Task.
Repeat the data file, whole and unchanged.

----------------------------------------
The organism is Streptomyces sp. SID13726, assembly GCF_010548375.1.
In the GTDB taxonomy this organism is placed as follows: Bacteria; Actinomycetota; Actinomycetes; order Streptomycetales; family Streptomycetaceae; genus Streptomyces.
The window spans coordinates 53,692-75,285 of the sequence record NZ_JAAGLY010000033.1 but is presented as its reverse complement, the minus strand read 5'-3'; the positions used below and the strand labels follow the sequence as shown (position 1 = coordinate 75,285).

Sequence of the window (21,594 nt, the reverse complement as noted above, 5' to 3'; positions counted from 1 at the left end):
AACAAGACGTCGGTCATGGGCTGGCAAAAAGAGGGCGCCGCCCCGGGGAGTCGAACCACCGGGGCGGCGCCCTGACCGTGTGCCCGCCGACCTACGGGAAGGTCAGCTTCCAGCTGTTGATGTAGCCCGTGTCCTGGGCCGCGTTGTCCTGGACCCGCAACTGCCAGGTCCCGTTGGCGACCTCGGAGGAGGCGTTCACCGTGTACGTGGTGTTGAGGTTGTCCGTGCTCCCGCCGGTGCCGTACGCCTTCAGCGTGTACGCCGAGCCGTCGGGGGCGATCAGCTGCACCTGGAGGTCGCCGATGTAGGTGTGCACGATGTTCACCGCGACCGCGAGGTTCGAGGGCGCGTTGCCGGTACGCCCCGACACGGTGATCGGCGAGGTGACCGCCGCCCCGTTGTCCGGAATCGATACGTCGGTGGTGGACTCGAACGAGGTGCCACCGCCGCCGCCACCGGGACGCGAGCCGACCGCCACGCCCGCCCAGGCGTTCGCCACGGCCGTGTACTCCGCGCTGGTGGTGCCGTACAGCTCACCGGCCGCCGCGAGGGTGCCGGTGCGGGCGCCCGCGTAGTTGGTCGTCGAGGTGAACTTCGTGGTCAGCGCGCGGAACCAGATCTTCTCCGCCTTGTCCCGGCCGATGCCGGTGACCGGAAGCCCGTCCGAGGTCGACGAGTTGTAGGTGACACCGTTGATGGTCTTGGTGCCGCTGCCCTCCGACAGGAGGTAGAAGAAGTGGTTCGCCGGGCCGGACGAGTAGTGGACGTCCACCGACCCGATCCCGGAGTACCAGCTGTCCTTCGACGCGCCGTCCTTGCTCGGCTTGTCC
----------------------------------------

The organism is Streptomyces sp. SID13726, assembly GCF_010548375.1.
In the GTDB taxonomy this organism is placed as follows: Bacteria; Actinomycetota; Actinomycetes; order Streptomycetales; family Streptomycetaceae; genus Streptomyces.
The window spans coordinates 53,692-75,285 of the sequence record NZ_JAAGLY010000033.1 but is presented as its reverse complement, the minus strand read 5'-3'; the positions used below and the strand labels follow the sequence as shown (position 1 = coordinate 75,285).

Sequence of the window (21,594 nt, the reverse complement as noted above, 5' to 3'; positions counted from 1 at the left end):
AACAAGACGTCGGTCATGGGCTGGCAAAAAGAGGGCGCCGCCCCGGGGAGTCGAACCACCGGGGCGGCGCCCTGACCGTGTGCCCGCCGACCTACGGGAAGGTCAGCTTCCAGCTGTTGATGTAGCCCGTGTCCTGGGCCGCGTTGTCCTGGACCCGCAACTGCCAGGTCCCGTTGGCGACCTCGGAGGAGGCGTTCACCGTGTACGTGGTGTTGAGGTTGTCCGTGCTCCCGCCGGTGCCGTACGCCTTCAGCGTGTACGCCGAGCCGTCGGGGGCGATCAGCTGCACCTGGAGGTCGCCGATGTAGGTGTGCACGATGTTCACCGCGACCGCGAGGTTCGAGGGCGCGTTGCCGGTACGCCCCGACACGGTGATCGGCGAGGTGACCGCCGCCCCGTTGTCCGGAATCGATACGTCGGTGGTGGACTCGAACGAGGTGCCACCGCCGCCGCCACCGGGACGCGAGCCGACCGCCACGCCCGCCCAGGCGTTCGCCACGGCCGTGTACTCCGCGCTGGTGGTGCCGTACAGCTCACCGGCCGCCGCGAGGGTGCCGGTGCGGGCGCCCGCGTAGTTGGTCGTCGAGGTGAACTTCGTGGTCAGCGCGCGGAACCAGATCTTCTCCGCCTTGTCCCGGCCGATGCCGGTGACCGGAAGCCCGTCCGAGGTCGACGAGTTGTAGGTGACACCGTTGATGGTCTTGGTGCCGCTGCCCTCCGACAGGAGGTAGAAGAAGTGGTTCGCCGGGCCGGACGAGTAGTGGACGTCCACCGACCCGATCCCGGAGTACCAGCTGTCCTTCGACGCGCCGTCCTTGCTCGGCTTGTCC